Left Hand Choreography

Developing a well-crafted, clear, and effortless left hand choreography requires a high level of experience, attention to extreme detail, and a deep understanding of your own hands. Over the years, cultivating these components through the learning process of new repertoire helps us assimilate more music in a more meaningful way and, importantly, retain it when there are limitations to our practice time.

I wrote about attention to detail in an earlier post but thought I would elaborate on one point in particular that many students overlook: when to lift a finger that has been holding down an important voice or serving as an anchor to prepare it for the next activity. I’d venture to say that most students would not know how to answer and those who did would answer, “When you need it.” I’d argue that it would be better to plan it out and take it a step further:  plan it out to align the movement with your inner pulse or at the very least, to align it with a specific beat in the music. Awareness of every detail, after all, is what we are after.

Here is a another passage from Bach’s Prelude in E Major. Notice that at beat 2, thumb silences the 5th string at which point finger 1 can relax. At anytime after that moment, we would want to lift 1 to prepare for the shift. Too early would conflict with the act of silencing the bass note, too late would cause a panic preceding the shift. So, in order to make it feel like the movement is weaved into the choreography, lift at the third beat. Now we have a specific moment that also happens to be in line with a pulse that our bodies should be naturally feeling. This translates into a movement that feels more like a natural occurrence than a movement that augments the challenge of the moment.

Bach Left Hand choreography.jpg

Though this Prelude provides countless moments to exercise this awareness, a more concise piece that I think is great for students in which to practice this concept is Bach’s Prelude BWV999. There are moments in every single measure where timing the left hand finger releases would aid the right hand in maintaining a rhythmic continuity versus introducing some of the manifestations of an erratic left hand choreography: unwanted accents, slightly uneven rhythm, etc…I’m hoping to have an edition of this to post in a few days. Stay tuned and in the meantime, start incorporating the concept of timed left hand finger releases into your repertoire.

Right Hand Alone

At a certain point, every aspiring guitarist tackling difficult repertoire discovers the value of practicing the right hand of a musical passage, phrase, or entire piece entirely by itself. Understanding exactly what the right hand is doing in terms of musical inflection, rhythm, and string crossing is an absolute must for mastering challenging repertoire.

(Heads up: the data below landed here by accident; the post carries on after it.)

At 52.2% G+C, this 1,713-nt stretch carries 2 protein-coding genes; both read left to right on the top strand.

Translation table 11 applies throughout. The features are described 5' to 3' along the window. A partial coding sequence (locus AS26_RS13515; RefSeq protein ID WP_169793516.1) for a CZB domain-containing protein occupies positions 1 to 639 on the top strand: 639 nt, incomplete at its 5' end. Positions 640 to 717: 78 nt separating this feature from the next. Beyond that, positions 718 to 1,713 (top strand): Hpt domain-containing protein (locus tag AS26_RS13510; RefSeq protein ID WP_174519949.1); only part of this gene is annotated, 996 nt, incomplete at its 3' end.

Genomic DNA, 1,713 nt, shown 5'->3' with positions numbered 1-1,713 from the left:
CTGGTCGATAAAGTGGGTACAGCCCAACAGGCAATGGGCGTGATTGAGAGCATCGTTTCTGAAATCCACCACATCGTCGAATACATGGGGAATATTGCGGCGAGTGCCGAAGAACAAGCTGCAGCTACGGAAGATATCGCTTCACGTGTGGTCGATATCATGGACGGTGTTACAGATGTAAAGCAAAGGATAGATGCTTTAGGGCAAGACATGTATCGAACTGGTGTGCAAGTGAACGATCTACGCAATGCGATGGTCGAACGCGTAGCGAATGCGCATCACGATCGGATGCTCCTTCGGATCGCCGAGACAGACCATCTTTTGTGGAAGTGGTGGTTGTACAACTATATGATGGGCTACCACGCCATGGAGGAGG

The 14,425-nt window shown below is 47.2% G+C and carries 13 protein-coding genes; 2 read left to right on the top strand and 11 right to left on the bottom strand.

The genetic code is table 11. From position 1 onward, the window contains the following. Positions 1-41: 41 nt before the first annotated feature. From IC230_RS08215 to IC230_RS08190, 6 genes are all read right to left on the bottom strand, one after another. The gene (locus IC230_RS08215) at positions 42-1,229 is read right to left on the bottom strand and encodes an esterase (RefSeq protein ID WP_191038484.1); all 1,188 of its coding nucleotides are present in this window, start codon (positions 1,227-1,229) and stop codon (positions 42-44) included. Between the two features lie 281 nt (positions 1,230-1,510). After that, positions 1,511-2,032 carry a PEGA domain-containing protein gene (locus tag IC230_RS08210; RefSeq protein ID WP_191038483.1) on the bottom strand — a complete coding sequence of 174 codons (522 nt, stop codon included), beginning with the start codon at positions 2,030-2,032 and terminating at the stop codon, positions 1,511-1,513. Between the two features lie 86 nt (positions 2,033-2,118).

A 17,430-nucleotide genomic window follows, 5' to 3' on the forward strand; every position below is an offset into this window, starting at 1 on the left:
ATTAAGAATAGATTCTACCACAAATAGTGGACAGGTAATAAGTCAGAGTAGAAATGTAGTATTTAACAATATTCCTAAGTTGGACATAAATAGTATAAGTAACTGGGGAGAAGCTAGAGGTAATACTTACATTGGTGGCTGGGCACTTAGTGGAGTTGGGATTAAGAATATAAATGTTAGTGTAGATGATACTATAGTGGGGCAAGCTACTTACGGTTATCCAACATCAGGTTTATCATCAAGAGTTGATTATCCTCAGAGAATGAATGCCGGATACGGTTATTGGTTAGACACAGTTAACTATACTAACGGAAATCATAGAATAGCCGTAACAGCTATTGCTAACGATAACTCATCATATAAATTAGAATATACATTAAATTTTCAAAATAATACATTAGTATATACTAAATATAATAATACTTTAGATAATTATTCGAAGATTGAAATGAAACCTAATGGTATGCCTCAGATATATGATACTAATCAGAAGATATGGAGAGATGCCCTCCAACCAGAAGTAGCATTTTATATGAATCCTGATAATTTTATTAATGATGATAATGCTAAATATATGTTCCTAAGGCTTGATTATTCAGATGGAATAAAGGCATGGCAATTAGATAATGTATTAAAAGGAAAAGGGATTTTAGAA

The most compelling argument is that most guitarists tend to fret over the left hand and often let the right hand only play up to the left hand’s standard. Essentially, the process dumbs down the right hand, which under little practice could probably out-execute the left hand. So instead of dumbing down the right hand, enable the right hand to exceed itself by practicing its part alone and eventually the left hand will rise to the occasion of matching the right hand’s ability.

Another argument for practicing the right hand alone is that by writing out the passage as open strings, we can better see  where the string crossing happens and as a result can insure that the right hand remains efficient (crossing to higher strings with m instead of i, for example) and if there is an inefficiency, that it is a conscious decision to have it that way.

Practice writing out several difficult passages of your repertoire as open strings, investigate whether or not the right hand fingering decisions make sense to optimize string crossing, and then practice the right hand alone on open strings striving to make it musical, rhythmic, and automatic. Then, invite the left hand back into the game to assess the difference.

At some point, after having practiced enough material in this fashion, you’ll find yourself able to visualize the best choice for the right hand without writing it out and you’ll even be able to play the right hand alone by looking at your score.

Here is an example of a passage and what it looks like after writing it out on open strings. Notice the rhythm is different to account for slurs. Also, notice all of the string crossing situations are efficient except for one situation which I’ve left for consistency in the right hand.

Excerpt from J. S. Bach’s Prelude in E Major, BWV 1006a

Bach Right Hand Example 1

Passage in open strings (string crossing in boxes):

Bach Right Hand Example 2.jpg